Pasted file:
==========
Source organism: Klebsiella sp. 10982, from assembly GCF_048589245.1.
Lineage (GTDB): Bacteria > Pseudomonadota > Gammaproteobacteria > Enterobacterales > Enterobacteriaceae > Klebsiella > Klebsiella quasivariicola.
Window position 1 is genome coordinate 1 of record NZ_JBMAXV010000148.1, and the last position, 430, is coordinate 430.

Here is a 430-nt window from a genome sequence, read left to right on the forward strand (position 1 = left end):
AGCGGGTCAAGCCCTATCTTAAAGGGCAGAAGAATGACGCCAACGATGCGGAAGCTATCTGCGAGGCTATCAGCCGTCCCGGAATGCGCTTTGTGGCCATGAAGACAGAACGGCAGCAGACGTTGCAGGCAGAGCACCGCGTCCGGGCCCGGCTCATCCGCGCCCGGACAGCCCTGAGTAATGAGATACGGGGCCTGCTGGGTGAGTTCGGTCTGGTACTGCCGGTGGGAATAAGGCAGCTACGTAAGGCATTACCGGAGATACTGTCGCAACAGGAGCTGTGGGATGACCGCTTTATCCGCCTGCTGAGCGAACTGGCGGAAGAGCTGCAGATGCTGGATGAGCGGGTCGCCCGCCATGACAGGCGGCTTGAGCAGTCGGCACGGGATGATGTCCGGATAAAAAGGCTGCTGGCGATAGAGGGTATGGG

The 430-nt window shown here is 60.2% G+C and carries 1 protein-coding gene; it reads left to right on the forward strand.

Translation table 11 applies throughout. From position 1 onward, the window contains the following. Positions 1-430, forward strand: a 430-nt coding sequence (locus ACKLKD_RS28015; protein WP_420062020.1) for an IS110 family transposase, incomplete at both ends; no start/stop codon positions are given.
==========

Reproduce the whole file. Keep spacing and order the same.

Source organism: Klebsiella sp. 10982, from assembly GCF_048589245.1.
Lineage (GTDB): Bacteria > Pseudomonadota > Gammaproteobacteria > Enterobacterales > Enterobacteriaceae > Klebsiella > Klebsiella quasivariicola.
Window position 1 is genome coordinate 1 of record NZ_JBMAXV010000148.1, and the last position, 430, is coordinate 430.

Here is a 430-nt window from a genome sequence, read left to right on the forward strand (position 1 = left end):
AGCGGGTCAAGCCCTATCTTAAAGGGCAGAAGAATGACGCCAACGATGCGGAAGCTATCTGCGAGGCTATCAGCCGTCCCGGAATGCGCTTTGTGGCCATGAAGACAGAACGGCAGCAGACGTTGCAGGCAGAGCACCGCGTCCGGGCCCGGCTCATCCGCGCCCGGACAGCCCTGAGTAATGAGATACGGGGCCTGCTGGGTGAGTTCGGTCTGGTACTGCCGGTGGGAATAAGGCAGCTACGTAAGGCATTACCGGAGATACTGTCGCAACAGGAGCTGTGGGATGACCGCTTTATCCGCCTGCTGAGCGAACTGGCGGAAGAGCTGCAGATGCTGGATGAGCGGGTCGCCCGCCATGACAGGCGGCTTGAGCAGTCGGCACGGGATGATGTCCGGATAAAAAGGCTGCTGGCGATAGAGGGTATGGG

The 430-nt window shown here is 60.2% G+C and carries 1 protein-coding gene; it reads left to right on the forward strand.

Translation table 11 applies throughout. From position 1 onward, the window contains the following. Positions 1-430, forward strand: a 430-nt coding sequence (locus ACKLKD_RS28015; protein WP_420062020.1) for an IS110 family transposase, incomplete at both ends; no start/stop codon positions are given.